The Phemelogy of Tools was written in the 1970s and first published in 1982. This second edition includes added photographs illustrating the poem, a new preface, and several appendices. In 1999, H. G. Brack became the curator of the Davistown Museum. His Curator's Riff from the museum's 2005 show catalog is reproduced as an appendix. It provides a less abstract sypsis of the phemelogy of tools, especially as experienced and presented by New England artists, toolmakers, and others in the permanent collection of the Davistown Museum. Using a poem by Philip Booth as a context in which to explore the show's theme of the marriage of tools, art, and history, both the Curator's Riff and the exhibition explicate a key element of the phemelogy of tools that is only briefly referenced in the first edition text, i.e. the joys of the convivial use of tools. From the simple joys of gardening to the subtle satisfactions of mechanics, machinists, artisans, and artists, an enduring lesson of forty years as a mooncusser (tool salvaging) is how much fun we have with our tools. Decades of observing the enjoyment that both tool customers and museum visitors express upon buying, owning, and using or viewing tools stand in contrast to the omius legacy of our techlogical achievements.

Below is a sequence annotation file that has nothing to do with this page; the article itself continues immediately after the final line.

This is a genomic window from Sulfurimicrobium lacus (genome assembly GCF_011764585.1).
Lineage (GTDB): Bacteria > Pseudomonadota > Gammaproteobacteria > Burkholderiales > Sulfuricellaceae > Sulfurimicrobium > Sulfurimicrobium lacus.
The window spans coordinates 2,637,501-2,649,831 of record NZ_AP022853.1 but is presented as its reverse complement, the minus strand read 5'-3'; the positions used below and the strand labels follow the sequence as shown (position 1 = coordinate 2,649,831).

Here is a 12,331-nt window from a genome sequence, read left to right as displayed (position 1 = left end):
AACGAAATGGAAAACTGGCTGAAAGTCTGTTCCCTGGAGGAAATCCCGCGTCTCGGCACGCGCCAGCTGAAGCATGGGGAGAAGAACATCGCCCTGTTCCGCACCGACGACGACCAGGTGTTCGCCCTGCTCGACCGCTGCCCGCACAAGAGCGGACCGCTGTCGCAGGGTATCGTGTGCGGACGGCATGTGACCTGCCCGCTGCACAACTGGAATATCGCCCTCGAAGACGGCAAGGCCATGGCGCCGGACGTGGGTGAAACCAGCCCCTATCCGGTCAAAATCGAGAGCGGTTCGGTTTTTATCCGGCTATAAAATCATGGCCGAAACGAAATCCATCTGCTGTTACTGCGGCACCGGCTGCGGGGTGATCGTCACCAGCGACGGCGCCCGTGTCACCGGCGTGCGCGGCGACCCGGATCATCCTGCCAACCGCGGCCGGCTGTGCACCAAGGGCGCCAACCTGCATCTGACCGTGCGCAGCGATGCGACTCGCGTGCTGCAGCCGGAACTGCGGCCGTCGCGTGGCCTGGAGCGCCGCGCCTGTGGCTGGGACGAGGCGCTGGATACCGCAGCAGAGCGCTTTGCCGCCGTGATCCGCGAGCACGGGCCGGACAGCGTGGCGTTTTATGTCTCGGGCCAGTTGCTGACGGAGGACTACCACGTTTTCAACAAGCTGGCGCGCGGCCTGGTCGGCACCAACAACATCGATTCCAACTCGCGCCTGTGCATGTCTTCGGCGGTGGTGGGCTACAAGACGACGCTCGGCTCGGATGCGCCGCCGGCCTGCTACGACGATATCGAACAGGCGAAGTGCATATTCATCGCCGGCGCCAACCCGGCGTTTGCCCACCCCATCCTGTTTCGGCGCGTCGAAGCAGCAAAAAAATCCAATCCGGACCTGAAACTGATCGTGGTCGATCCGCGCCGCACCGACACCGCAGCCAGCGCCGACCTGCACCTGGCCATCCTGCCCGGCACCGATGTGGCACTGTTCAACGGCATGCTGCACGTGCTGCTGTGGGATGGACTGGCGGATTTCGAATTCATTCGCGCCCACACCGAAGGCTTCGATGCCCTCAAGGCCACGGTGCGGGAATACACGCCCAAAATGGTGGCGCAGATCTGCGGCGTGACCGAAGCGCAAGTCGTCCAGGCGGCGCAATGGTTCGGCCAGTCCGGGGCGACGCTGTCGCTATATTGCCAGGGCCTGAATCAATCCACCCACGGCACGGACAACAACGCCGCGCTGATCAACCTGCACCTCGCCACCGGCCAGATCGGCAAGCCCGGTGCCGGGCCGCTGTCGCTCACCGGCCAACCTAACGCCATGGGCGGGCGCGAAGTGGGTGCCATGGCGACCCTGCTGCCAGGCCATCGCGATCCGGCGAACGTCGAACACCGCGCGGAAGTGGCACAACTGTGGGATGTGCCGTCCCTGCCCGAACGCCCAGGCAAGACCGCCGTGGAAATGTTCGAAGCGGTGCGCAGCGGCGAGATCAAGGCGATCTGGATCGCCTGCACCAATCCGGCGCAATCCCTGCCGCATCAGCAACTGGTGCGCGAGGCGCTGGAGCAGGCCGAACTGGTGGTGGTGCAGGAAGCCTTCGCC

H. G. Skip Brack is the founder and curator of the Davistown Museum and proprietor of and buyer for the Jonesport Wood Company, which deals in antique and used tools and includes the famed Liberty Tool Company in Liberty, Maine. Artifacts and information that Brack encountered on his tool buying expeditions in the attics, cellars, and workshops of coastal New England piqued his curiosity, raising questions about its early inhabitants and the tools they used. When he discovered that the information he sought to answer his questions was sketchy, inaccurate, or undocumented, Brack sought and scoured primary and secondary sources on the history of early coastal New England, focusing on the origins and composition of tools used by early New Englanders and New England First Nation communities. His publications include the Davistown Museum six volume Hand Tools in History series, Norumbega Reconsidered: Mawooshen and the Wawenoc Diaspora, and much of the text on the information-rich museum website www.davistownmuseum.org. Brack holds a B.A. from the University of Massachusetts and M.A. from the University of Colorado. His knowledge of early tools and Maine/New England maritime history makes him a sought after lecturer and consultant. Brack, the museum, and his tool stores have been featured in Yankee, Downeast, and Bangor Metro magazines, the Boston Globe, an Associated Press article that appeared world-wide, Maine Public Broadcasting Network's Maine Experience, and the Martha Stewart television show. He lives and works in Bar Harbor and Liberty, Maine, with his wife, Judith Bradshaw Brown.